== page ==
NGOs oral statement to the Human Rights Council 32nd ordinary session the report of UN Inquiry commission into human rights in Eritrea
21st June 2016
Mr. President, I deliver this statement on behalf of the Centre for Global Nonkilling and Release Eritrea.
The COI has uncovered heinous crimes against humanity being committed in detention facilities, military facilities and other locations inside Eritrea since 1991. The catalogue of crimes include: enslavement, imprisonment, enforced disappearance, persecution, rape, murder, torture, and other inhumane acts.
Amongst other findings, the report cites extrajudicial mass executions carried out by the regime against disabled veterans in 1994, Muslim teachers in 1997, conscripts in Adi Abeito Prison in 2004, and killings in Wia military training camp in 2005.
These crimes have been committed in a persistent, widespread and systematic manner, as part of the government’s policy to instill fear and maintain control over the civilian population and in the context of the absence of independent judiciary, national assembly, and other democratic institutions; creating a context of lawlessness and an associated culture of impunity.
Mr President, Despite the abject nature of these crimes the response from the regime has been total dismissal, we therefore support the recommendations of the COI. On the recommendation of referral to the ICC, it should be taken into consideration that from our perspectives, the essence here is to ensure accountability for the violations taking place by ending the culture of impunity and consequently improving respect for human rights in Eritrea.
HRC 32 - Agenda Item 4 – COI on Eritrea
Speaker: Elizabeth Chyrum
Title: The situation of human rights in Eritrea
Date: 21 June 2016
Thank you Mr. Vice President,
We thank the Commission of Inquiry for its final report. We also take this opportunity to thank the hundreds of women and men who bravely came forward with evidence for the Commission's report, risking government reprisals. This report is their voice as it is for the millions of other ordinary Eritreans, our brothers and sisters.
Mr. Vice President,
Many years ago, when I first started attending this Council, I found there was limited knowledge of the reality of Eritrea's human rights situation. Diplomats were deeply moved when they heard about the tragedy, but often felt powerless to act through a lack of substantive international documentation.
It is now four years since this Council established a Special Rapporteur on Eritrea, and two years since it established a Commission of Inquiry. Both mechanisms have left us no more room for ignorance. In particular, the Commission's report has captured the voice of my people, crying out in their agony and their suffering.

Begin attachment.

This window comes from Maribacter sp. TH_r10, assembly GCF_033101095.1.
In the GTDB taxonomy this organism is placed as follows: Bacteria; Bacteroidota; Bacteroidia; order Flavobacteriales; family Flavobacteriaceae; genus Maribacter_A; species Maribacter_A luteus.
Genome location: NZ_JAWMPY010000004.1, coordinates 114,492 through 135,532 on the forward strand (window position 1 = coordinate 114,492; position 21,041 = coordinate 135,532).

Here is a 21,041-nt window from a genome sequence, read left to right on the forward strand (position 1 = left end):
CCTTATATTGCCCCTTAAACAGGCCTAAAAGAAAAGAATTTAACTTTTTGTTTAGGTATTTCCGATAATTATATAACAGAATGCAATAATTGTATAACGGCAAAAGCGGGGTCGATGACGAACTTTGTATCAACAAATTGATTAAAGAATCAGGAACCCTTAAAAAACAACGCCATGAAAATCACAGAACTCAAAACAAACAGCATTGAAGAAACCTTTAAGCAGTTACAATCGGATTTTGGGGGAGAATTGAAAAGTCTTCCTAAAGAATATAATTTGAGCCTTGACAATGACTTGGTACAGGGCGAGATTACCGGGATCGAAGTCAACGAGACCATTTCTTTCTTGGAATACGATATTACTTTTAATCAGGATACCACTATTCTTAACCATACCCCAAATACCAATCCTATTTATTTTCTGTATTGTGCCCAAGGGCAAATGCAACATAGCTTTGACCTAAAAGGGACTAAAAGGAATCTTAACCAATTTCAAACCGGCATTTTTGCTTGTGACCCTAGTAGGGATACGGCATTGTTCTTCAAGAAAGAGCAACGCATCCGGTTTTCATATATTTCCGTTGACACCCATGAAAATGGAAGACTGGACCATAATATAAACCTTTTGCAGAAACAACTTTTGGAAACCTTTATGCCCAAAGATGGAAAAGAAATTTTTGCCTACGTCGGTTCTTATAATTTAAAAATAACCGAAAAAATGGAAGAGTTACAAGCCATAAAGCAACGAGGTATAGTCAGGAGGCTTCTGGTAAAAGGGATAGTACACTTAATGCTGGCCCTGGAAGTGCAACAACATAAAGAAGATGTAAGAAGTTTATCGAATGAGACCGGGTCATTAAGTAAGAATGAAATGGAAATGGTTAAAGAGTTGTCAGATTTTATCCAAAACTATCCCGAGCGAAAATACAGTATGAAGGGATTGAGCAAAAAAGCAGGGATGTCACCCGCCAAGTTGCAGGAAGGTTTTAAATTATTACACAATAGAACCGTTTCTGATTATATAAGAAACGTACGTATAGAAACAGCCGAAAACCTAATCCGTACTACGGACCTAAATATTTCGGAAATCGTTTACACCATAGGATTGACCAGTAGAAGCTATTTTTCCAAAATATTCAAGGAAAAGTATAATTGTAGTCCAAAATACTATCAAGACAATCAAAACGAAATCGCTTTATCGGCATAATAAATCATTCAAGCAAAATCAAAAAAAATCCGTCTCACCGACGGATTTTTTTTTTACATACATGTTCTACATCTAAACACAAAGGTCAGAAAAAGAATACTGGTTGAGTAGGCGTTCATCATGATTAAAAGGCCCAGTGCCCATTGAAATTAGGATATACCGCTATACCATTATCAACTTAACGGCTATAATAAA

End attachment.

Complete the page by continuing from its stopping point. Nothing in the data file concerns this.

However, the report has not just provided cast iron evidence of government-sponsored atrocities. It has also mandated and empowered this Council to end them.
The report concludes that crimes and violations occurring in my country are of the highest order and almost certainly constitute crimes against humanity. It also says that the Eritrean government is not in a position to ensure accountability for these crimes. However, the report empowers this Council to seek justice at a higher level. Diplomatic friends and colleagues can - and now must - act.
Listen to the voices of Eritreans in the report. The grandparents, mothers and fathers, sons and daughters: act for them, act for their futures, and act for the good of Eritrea. Do all that you can to ensure their voices are now heard at the Security Council and beyond, and let us bring an end to this suffering.
Speaker: Daniel Mokenen Rezene
I am an Eritrean human rights activist, and I am honoured to make this statement on behalf of UN Watch.
We commend the Commission of Inquiry, and its Members, for their very important report.
The report depicts a broad range of crimes against humanity that are being perpetrated in Eritrea in a persistent, widespread and systematic manner, with the knowledge or acquiescence of high-ranking government officials. The list of crimes includes: enslavement, imprisonment, enforced disappearance, torture, other inhumane acts, persecution, rape and murder.
The Eritrean government has shown no interest in ending its pervasive culture of impunity. It is now incumbent on this august Council to adopt a robust accountability mechanism to facilitate access to justice for victims of crimes against humanity in Eritrea.
In order to achieve this, I call on the Council to adoption a resolution that shall:
Firstly, renew the mandate of the Special Rapporteur on the situation of human rights in Eritrea, with a revised scope that shall include the responsibility of overseeing implementation of recommendations of the COI.
Secondly, call for the establishment of a structure by OHCHR with a protection and promotion mandate, to assist in ensuring accountability for crimes against humanity, as well as periodic reporting by OHCHR on the situation of human rights in Eritrea.
Thirdly, these measures need to be supplemented by the imposition of targeted sanctions against the most responsible individuals for the perpetration of crimes against humanity in Eritrea.
Our call is dictated by the obligation of the international community to say “no to crimes against humanity” and also by the plight of victims. It is high time for the international community, through this Council, to act accordingly.
Thank you, Mr. Vice-President.